The Ballad Singer Review: Amazing, but Different

The Ballad Singer is Italian developer Curtel Games’ debut release set to fully launch February 2019. It is currently still in early access, but the progress that has been shown thus far and the promise of what lies ahead have The Ballad Singer looking to be one of the most immersive visual novels to date.

The main story consists of four individual character stories that each have lasting effects on the rest of that playthrough. Every choice in the story each has its own beautiful illustration partnered with a vocal narrative creating a true story-telling experience. A player does not have to fear death, as it is a natural part of stories and if one of the characters dies then that branch of the story simply ends and any decisions made up to the point of death will persist through the remaining branches.

The concept of a visual novel is a simple one, but Curtel Games has added whole layers of complexity to the formula with The Ballad Singer. It is simultaneously a versatile storybook with hundreds of striking illustrations as well as a personal experience where each decision transforms the narration into a one of a kind fantasy adventure.

The Good

The Ballad Singer offers a deep narrative in a unique and ever-evolving story. The intricacy of beautiful illustrations and the voiced narration immediately pull players into the story. There are hundreds of unique works of art paired with dozens of hours of different adventures. The amount of variety in the ever-branching story almost seems limitless.

Each decision in the game has its own unique narration and piece of art to accompany it, making every choice good or bad worth exploring. There are over 400 individual detailed deaths, emphasizing the idea that a death is not the end of a story. It may be the end of that character, but their choices still linger as the other three characters have their stories played out.

The Bad

The struggle of most visual novels is they lack a sense of urgency instilled by most other genres and The Ballad Singer is not an exception to that rule. The ability to tune to a higher difficulty does not seem to alter the challenge of the game itself. It only seems to affect the number of times a character can avoid death before their actions are permanent and their role in the current story ends. While there are numerous ways to complete the whole adventure, once the branches are discovered and the paths are memorized the game loses any real sense of challenge.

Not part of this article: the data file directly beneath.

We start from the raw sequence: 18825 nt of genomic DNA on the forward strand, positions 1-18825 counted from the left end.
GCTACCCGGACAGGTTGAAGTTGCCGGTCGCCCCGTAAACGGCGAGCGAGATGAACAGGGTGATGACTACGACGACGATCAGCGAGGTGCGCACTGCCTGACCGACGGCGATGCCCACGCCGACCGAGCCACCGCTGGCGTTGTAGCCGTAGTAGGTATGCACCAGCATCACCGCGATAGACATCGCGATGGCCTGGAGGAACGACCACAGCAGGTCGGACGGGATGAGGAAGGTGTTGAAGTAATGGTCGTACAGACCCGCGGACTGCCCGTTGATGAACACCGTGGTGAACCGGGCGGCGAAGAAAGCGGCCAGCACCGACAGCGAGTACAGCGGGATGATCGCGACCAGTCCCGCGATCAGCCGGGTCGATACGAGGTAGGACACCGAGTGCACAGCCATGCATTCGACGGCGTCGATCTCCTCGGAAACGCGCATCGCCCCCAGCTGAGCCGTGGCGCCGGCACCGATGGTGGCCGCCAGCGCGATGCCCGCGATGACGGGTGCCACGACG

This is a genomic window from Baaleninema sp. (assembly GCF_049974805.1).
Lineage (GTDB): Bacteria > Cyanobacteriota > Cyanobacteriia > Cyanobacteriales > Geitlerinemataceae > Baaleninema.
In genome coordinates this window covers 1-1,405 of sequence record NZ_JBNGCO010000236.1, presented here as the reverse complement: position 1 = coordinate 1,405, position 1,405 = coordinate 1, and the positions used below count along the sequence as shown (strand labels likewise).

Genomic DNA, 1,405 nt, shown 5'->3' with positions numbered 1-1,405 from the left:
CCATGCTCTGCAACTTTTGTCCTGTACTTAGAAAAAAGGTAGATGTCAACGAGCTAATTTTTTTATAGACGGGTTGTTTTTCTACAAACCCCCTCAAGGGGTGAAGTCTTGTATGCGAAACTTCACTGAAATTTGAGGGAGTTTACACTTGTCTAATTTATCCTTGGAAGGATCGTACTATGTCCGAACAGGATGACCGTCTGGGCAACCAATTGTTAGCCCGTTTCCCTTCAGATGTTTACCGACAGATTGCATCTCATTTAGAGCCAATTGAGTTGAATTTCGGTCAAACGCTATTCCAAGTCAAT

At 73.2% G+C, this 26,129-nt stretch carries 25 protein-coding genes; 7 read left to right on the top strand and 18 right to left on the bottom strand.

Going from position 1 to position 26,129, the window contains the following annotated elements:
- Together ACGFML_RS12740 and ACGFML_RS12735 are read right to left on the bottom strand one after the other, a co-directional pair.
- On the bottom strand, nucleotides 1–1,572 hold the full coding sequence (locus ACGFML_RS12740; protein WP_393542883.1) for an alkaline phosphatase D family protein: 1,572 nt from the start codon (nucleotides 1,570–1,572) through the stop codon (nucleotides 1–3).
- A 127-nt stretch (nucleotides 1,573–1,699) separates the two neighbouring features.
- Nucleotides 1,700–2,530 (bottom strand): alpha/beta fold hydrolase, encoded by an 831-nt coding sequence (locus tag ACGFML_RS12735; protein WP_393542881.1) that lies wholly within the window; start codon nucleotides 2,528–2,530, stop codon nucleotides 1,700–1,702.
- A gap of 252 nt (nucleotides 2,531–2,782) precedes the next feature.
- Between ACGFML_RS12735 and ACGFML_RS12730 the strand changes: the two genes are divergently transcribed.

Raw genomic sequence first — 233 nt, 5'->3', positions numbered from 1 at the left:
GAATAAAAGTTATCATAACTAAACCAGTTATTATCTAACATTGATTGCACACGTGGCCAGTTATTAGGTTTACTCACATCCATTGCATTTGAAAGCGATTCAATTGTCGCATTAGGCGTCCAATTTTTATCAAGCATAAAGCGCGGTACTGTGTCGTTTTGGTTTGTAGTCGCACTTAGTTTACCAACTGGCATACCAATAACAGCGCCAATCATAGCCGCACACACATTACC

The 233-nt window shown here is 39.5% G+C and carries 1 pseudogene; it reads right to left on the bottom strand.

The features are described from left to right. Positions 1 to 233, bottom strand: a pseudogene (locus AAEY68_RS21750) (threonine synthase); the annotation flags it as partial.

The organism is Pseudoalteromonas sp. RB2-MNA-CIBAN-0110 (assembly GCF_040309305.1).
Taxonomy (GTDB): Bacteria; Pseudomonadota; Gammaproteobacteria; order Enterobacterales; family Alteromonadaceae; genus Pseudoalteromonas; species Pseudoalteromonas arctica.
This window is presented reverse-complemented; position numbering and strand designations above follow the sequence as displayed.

There are also some unclear elements to the design such as the character attributes. When selecting one of four characters, each has various attributes and bars displaying their unique stats such as alignment, combat strength, fame, and more. The problem with these attributes is that there is no clear indication of how or what they do if anything at all.

Final Thoughts

The Ballad Singer is a remarkable example of what visual novels are capable of. The idea of “choose your own adventure” stories have existed for decades, but in a book format, those options are limited by pages. The Ballad Singer takes the elements of what makes that genre so enticing and packages them in a digital format to optimize the experience. With over 1700 different stories and 40 different endings available no book would be able to reasonably fit this amount of content. Because the game is still in an early release it is still up in the air, but if the rest of the content is as detailed as what is currently available then Curtel Games has successfully created the most immersive storybook to date.

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